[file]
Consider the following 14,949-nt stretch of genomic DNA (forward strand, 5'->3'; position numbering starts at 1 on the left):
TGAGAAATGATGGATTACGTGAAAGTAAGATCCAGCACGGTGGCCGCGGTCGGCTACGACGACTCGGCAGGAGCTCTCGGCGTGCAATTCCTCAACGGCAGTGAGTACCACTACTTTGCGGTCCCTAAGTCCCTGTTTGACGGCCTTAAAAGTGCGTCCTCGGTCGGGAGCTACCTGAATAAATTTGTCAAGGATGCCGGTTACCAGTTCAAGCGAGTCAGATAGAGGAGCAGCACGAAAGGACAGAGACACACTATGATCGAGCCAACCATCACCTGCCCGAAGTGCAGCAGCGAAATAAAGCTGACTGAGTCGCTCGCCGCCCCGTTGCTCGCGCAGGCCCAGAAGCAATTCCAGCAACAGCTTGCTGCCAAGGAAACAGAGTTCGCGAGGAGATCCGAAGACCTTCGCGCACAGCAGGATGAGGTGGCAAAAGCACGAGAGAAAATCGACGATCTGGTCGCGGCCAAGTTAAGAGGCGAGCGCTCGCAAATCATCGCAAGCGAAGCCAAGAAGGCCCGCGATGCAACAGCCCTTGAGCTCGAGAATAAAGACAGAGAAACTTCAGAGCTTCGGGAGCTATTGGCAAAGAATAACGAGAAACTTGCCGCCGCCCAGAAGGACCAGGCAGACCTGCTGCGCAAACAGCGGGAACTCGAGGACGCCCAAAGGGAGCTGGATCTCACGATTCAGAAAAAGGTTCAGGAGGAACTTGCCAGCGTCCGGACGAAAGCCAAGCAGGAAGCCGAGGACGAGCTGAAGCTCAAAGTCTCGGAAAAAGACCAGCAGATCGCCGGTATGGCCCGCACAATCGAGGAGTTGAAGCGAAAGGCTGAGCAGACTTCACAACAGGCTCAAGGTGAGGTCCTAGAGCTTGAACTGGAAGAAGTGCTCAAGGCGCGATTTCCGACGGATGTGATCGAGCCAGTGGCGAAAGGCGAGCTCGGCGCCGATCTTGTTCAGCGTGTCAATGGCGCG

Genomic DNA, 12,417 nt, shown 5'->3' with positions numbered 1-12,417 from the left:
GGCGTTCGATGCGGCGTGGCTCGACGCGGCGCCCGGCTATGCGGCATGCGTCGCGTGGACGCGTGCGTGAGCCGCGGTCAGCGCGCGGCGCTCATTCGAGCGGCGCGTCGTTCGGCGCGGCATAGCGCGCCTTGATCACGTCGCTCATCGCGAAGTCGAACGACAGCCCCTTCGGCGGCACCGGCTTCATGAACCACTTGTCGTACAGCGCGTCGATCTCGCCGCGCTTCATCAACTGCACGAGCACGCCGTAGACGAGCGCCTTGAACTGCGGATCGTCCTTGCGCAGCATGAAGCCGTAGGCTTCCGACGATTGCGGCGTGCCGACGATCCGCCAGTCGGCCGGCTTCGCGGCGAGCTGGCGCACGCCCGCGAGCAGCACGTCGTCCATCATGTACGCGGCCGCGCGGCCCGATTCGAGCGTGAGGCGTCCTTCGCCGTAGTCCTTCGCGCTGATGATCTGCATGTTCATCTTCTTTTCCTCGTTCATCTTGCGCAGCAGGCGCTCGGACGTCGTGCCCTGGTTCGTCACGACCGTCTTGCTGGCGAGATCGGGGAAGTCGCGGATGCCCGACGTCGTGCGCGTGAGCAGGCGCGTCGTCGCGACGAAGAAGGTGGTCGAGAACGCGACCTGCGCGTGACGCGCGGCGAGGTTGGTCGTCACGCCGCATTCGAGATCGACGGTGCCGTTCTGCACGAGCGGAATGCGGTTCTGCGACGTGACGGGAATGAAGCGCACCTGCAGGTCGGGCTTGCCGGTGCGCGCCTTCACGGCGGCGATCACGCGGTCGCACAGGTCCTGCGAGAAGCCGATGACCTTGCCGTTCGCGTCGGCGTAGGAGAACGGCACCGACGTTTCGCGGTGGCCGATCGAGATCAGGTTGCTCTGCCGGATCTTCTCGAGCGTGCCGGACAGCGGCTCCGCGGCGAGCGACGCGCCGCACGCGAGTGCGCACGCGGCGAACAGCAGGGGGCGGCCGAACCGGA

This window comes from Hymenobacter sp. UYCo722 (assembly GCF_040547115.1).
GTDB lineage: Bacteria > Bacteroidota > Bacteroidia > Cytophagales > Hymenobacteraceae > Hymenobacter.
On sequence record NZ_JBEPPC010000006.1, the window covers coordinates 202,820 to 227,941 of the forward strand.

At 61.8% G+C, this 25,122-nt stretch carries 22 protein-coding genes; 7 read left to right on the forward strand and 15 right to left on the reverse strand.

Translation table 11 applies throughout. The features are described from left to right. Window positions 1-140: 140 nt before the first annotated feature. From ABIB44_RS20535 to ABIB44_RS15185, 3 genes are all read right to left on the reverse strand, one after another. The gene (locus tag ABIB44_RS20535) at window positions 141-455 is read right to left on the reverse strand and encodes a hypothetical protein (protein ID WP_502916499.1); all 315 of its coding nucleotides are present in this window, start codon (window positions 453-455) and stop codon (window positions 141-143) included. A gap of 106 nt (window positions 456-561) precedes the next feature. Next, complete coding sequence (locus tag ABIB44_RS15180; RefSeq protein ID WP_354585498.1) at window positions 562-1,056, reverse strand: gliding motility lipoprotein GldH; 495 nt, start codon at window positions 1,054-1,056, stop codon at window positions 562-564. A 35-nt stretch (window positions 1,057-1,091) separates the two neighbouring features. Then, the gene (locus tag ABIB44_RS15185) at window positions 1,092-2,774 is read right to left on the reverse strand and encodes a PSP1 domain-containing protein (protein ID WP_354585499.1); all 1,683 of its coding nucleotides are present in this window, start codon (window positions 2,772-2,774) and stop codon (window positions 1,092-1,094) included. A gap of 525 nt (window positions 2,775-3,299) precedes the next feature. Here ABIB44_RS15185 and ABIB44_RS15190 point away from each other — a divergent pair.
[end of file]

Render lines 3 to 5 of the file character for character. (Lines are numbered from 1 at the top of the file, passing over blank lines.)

Genomic DNA, 12,417 nt, shown 5'->3' with positions numbered 1-12,417 from the left:
GGCGTTCGATGCGGCGTGGCTCGACGCGGCGCCCGGCTATGCGGCATGCGTCGCGTGGACGCGTGCGTGAGCCGCGGTCAGCGCGCGGCGCTCATTCGAGCGGCGCGTCGTTCGGCGCGGCATAGCGCGCCTTGATCACGTCGCTCATCGCGAAGTCGAACGACAGCCCCTTCGGCGGCACCGGCTTCATGAACCACTTGTCGTACAGCGCGTCGATCTCGCCGCGCTTCATCAACTGCACGAGCACGCCGTAGACGAGCGCCTTGAACTGCGGATCGTCCTTGCGCAGCATGAAGCCGTAGGCTTCCGACGATTGCGGCGTGCCGACGATCCGCCAGTCGGCCGGCTTCGCGGCGAGCTGGCGCACGCCCGCGAGCAGCACGTCGTCCATCATGTACGCGGCCGCGCGGCCCGATTCGAGCGTGAGGCGTCCTTCGCCGTAGTCCTTCGCGCTGATGATCTGCATGTTCATCTTCTTTTCCTCGTTCATCTTGCGCAGCAGGCGCTCGGACGTCGTGCCCTGGTTCGTCACGACCGTCTTGCTGGCGAGATCGGGGAAGTCGCGGATGCCCGACGTCGTGCGCGTGAGCAGGCGCGTCGTCGCGACGAAGAAGGTGGTCGAGAACGCGACCTGCGCGTGACGCGCGGCGAGGTTGGTCGTCACGCCGCATTCGAGATCGACGGTGCCGTTCTGCACGAGCGGAATGCGGTTCTGCGACGTGACGGGAATGAAGCGCACCTGCAGGTCGGGCTTGCCGGTGCGCGCCTTCACGGCGGCGATCACGCGGTCGCACAGGTCCTGCGAGAAGCCGATGACCTTGCCGTTCGCGTCGGCGTAGGAGAACGGCACCGACGTTTCGCGGTGGCCGATCGAGATCAGGTTGCTCTGCCGGATCTTCTCGAGCGTGCCGGACAGCGGCTCCGCGGCGAGCGACGCGCCGCACGCGAGTGCGCACGCGGCGAACAGCAGGGGGCGGCCGAACCGGA

This window comes from Hymenobacter sp. UYCo722 (assembly GCF_040547115.1).